Although not currently recommended for routine use, a number of platelet function tests are being evaluated [37, 39], and some assays have demonstrated exciting clinical results. In a recent randomized clinical trial, Bonello et al. demonstrated the utility of using vasodilator-stimulated phosphoprotein (VASP) phosphorylation analysis in patients undergoing PCI. Almost 50% of eligible patients receiving 600 mg of clopidogrel as a loading dose had clopidogrel hyporesponsivess, as defined by a VASP index of > 50%. Patients in the VASP-guided group received additional loading doses of clopidogrel (as high as 2,400 mg of clopidogrel) to reduce the VASP index below 50%, with a significantly lower incidence of major adverse cardiac events (MACE) at 30 days, compared with the conventional therapy group. Major and minor bleeding was similar [41]. Further large scale randomized studies of this and other assays will help clarify their role in routine medical practice.

Newer oral antiplatelet agents
A number of novel antiplatelet agents with different mechanisms of action are being investigated, and are in various stages of development. Several agents have already shown promising results in initial studies, and the future of antiplatelet agents seems to be bright as our understanding of platelet biology and interactions evolves.
Ticagrelor (AZD6140)
AZD6140 is the first of a new class of orally active non-thienopyridines, the cyclopentyltriazolopyrimidines [42]. It binds to the platelet ADP (P2Y12) receptor in a reversible manner. In the Dose confirmation Study assessing anti-Platelet Effects of AZD6140 vs. clopidogRel in non-ST-segment Elevation myocardial infarction-2 (DISPERSE-2), AZD6140 270 mg loading dose followed by 90 mg twice daily, and 180 mg twice daily achieved significantly better inhibition of platelet activity (IPA) than clopidogrel 300 mg followed by 75 mg daily (79 vs. 95 vs. 64%). There was a reduction in MI with the higher dose compared with clopidogrel at 4 weeks, and a trend towards a benefit at 12 weeks. Minor bleeding was more common with the higher dose, major and life-threatening bleeding were similar [43, 44]. Further phase III clinical trial evaluation is ongoing.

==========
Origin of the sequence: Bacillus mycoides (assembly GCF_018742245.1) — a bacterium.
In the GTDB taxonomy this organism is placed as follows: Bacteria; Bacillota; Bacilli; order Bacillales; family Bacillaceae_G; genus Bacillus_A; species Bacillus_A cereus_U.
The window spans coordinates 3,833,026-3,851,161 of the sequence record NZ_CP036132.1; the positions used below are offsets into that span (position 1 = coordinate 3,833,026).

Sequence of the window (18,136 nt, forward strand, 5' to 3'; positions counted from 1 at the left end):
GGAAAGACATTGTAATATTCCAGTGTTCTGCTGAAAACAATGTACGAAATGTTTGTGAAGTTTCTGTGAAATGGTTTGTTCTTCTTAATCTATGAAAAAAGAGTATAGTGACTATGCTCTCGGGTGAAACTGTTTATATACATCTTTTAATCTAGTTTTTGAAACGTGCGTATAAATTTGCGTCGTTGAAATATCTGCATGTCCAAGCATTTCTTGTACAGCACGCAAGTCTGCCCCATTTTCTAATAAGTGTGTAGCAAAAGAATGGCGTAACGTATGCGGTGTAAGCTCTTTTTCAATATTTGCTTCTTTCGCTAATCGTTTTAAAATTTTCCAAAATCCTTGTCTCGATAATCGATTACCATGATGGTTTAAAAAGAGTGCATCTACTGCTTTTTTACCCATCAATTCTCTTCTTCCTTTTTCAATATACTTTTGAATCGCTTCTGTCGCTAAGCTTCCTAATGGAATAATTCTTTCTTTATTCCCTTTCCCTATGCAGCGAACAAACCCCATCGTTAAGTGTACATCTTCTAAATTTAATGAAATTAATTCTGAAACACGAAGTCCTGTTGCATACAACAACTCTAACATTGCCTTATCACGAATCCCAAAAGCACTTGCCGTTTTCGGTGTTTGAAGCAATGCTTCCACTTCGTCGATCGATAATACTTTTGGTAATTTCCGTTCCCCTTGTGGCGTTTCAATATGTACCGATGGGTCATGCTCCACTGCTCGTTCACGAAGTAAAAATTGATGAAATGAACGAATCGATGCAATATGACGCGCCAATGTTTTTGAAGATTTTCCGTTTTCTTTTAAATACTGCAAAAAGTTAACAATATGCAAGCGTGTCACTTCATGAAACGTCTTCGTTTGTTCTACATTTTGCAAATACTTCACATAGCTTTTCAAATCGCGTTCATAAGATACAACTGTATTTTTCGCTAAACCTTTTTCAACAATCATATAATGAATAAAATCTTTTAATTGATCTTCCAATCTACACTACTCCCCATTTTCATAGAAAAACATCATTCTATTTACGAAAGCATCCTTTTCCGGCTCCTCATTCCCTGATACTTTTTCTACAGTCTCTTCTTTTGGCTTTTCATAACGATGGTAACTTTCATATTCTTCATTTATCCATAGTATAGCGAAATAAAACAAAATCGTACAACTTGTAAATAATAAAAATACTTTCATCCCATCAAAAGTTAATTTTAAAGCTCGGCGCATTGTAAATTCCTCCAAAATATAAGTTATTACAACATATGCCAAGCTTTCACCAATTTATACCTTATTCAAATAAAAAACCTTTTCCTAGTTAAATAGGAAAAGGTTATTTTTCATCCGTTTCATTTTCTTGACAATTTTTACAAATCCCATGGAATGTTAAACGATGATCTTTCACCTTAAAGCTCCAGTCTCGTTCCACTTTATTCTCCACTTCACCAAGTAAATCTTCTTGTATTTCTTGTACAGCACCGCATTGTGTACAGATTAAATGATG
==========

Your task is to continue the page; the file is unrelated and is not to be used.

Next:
PRT060128
Yet another reversible, direct P2Y12 receptor inhibitor, PRT060128 is has been developed in both oral and intravenous formulations. Its intravenous preparation has been shown to achieve dose-dependent complete inhibition of ADP-induced platelet aggregation [45]. Phase II clinical trials are currently underway.
SCH 530348
SCH 530348 belongs to a novel class of antiplatelet agents, called thrombin receptor antagonists (TRAs). Thrombin plays a major role in platelet activation, and does so through a cell surface Gp/Gi-coupled protease-activated receptor (PAR)-1, also known as the thrombin receptor [42, 46]. SCH 530348 is a PAR-1 receptor blocker that inhibits the activation and aggregation of platelets. Phase III clinical trials in patients with acute coronary syndromes as well as with stable coronary disease are ongoing.
E5555
This is a novel TRA, and has shown promising efficacy in vitro [47]. Phase II clinical trials are currently underway.
NCX-4016
NCX-4016 is a nitric oxide (NO) releasing preparation of aspirin. It thus combines the beneficial effects of aspirin (thromboxane A2 inhibition) with NO (vasodilatative, antiatherogenic, antithrombotic, gastroprotective) [33].
S18886
Unlike aspirin which indirectly inhibits thromboxane A2 formation, S18886 acts directly on the thromboxane receptor [33]. It thus also inhibits other eicosanoids not affected by aspirin, such as hydroxyeicosatetraenoic acids (HETEs) and isoprostanes.
CTRP (C1qTNF-related protein)-1
This is a collagen inhibitor, and acts by blocking the ability of vWF to bind to bind to collagen, thus inhibition platelet adhesion [48].
Thus, several new antiplatelet drugs are under evaluation. Depending on their particular effects on ischemic and bleeding events, these agents may have a substantial impact in the field of acute coronary syndromes.

Disclosures
Dr Bhatt has received honoraria for consulting on scientific advisory boards from Astra Zeneca, Bristol Myers Squibb, Centocor, Daiichi Sankyo, Eisai, Eli Lilly, Glaxo Smith Kline, Millennium, Otsuka, Paringenix, PDL, Sanofi Aventis, Schering Plough, The Medicines Company; having received honoraria for lectures from Bristol Myers Squibb, Sanofi Aventis, and The Medicines Company; and having provided expert testimony regarding clopidogrel (the compensation was donated to a non-profit organization).

Funding
No funding was received for this manuscript.